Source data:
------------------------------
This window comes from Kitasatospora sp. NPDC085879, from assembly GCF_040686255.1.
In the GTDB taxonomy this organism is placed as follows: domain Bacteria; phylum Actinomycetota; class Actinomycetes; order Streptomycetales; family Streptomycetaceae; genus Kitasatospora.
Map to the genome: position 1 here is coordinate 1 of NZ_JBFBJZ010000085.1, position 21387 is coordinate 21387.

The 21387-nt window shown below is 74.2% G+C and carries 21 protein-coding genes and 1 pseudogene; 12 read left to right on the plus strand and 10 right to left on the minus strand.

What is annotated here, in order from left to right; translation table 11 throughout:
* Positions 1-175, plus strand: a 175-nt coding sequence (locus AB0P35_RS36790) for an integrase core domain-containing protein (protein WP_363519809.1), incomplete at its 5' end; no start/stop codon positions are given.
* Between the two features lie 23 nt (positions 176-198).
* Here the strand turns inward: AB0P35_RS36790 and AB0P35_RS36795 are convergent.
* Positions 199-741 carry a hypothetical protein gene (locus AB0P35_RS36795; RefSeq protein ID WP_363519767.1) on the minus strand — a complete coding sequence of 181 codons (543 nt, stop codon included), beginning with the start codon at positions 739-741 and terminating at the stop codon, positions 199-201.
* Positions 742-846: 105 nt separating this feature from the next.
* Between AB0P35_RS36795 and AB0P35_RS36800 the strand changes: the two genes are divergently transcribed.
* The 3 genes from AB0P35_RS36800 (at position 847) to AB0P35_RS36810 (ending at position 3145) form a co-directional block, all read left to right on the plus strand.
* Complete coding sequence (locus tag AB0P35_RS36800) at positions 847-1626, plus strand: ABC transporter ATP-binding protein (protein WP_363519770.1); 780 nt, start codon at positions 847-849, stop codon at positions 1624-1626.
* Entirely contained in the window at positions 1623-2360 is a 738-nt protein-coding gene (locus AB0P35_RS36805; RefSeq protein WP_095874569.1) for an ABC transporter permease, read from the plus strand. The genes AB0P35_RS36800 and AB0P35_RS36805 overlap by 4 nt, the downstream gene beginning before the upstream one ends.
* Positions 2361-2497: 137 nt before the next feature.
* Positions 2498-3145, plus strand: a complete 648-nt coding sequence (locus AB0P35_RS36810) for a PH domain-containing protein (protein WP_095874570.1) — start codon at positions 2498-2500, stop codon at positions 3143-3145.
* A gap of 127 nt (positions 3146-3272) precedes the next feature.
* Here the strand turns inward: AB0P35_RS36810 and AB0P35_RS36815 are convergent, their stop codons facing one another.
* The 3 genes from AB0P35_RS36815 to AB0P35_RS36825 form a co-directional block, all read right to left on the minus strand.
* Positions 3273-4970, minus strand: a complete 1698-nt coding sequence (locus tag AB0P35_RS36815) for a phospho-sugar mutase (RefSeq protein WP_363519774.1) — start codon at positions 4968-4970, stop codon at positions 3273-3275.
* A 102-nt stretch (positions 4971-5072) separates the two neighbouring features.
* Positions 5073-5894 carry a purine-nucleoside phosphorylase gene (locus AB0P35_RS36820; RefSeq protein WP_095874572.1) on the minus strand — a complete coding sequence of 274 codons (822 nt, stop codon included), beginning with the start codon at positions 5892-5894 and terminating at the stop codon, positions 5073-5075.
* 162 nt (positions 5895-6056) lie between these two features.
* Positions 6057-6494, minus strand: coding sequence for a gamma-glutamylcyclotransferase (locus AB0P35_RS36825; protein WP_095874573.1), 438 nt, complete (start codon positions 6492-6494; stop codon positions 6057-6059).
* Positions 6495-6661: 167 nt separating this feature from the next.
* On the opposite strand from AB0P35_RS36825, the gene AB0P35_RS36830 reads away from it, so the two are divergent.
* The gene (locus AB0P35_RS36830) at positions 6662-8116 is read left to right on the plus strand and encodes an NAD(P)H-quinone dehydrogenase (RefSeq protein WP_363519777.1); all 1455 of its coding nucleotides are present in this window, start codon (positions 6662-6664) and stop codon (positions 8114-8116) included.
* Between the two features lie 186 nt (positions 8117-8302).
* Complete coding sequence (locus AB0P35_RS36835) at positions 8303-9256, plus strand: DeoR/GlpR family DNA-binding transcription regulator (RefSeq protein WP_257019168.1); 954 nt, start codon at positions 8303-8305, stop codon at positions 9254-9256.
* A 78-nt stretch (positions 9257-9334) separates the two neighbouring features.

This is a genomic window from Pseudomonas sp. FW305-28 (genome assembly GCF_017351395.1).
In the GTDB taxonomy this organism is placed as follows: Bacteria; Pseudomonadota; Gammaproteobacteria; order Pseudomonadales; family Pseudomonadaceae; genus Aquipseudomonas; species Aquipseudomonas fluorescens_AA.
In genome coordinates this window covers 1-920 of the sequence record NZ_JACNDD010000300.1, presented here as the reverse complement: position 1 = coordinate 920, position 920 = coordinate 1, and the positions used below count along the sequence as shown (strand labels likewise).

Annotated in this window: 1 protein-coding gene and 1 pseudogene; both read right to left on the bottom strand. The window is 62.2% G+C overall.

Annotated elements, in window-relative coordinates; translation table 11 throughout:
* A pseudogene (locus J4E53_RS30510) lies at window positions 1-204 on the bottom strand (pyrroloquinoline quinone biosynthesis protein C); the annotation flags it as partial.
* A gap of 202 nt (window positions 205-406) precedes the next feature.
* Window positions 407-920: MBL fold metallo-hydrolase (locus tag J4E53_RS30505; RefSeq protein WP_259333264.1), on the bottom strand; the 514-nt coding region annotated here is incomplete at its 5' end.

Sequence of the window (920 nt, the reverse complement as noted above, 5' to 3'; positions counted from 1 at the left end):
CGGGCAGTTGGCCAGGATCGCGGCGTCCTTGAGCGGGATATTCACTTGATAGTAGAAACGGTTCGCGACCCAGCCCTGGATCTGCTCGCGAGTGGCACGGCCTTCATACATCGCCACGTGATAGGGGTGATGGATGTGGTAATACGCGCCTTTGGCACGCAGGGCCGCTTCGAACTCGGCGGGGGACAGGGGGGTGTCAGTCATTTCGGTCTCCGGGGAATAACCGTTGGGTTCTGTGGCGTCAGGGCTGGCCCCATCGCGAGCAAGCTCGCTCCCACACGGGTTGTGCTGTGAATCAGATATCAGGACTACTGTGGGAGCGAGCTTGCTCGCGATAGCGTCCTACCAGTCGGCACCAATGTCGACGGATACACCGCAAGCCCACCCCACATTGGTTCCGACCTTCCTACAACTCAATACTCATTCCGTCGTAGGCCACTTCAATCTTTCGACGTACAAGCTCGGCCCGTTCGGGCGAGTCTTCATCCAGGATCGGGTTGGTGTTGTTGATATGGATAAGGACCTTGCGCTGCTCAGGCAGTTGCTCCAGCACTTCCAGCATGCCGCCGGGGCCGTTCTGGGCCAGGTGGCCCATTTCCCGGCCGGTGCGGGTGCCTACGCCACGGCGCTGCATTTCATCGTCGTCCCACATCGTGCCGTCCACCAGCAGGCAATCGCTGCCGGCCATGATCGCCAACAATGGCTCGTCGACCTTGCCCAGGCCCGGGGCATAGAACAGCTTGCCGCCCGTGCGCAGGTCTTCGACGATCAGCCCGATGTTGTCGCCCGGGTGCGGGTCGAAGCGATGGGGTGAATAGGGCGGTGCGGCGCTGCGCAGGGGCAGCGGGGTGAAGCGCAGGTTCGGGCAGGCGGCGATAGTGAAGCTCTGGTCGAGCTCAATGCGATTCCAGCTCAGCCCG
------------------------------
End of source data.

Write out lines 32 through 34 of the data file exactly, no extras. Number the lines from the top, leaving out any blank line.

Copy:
In the GTDB taxonomy this organism is placed as follows: Bacteria; Pseudomonadota; Gammaproteobacteria; order Pseudomonadales; family Pseudomonadaceae; genus Aquipseudomonas; species Aquipseudomonas fluorescens_AA.
In genome coordinates this window covers 1-920 of the sequence record NZ_JACNDD010000300.1, presented here as the reverse complement: position 1 = coordinate 920, position 920 = coordinate 1, and the positions used below count along the sequence as shown (strand labels likewise).

Annotated in this window: 1 protein-coding gene and 1 pseudogene; both read right to left on the bottom strand. The window is 62.2% G+C overall.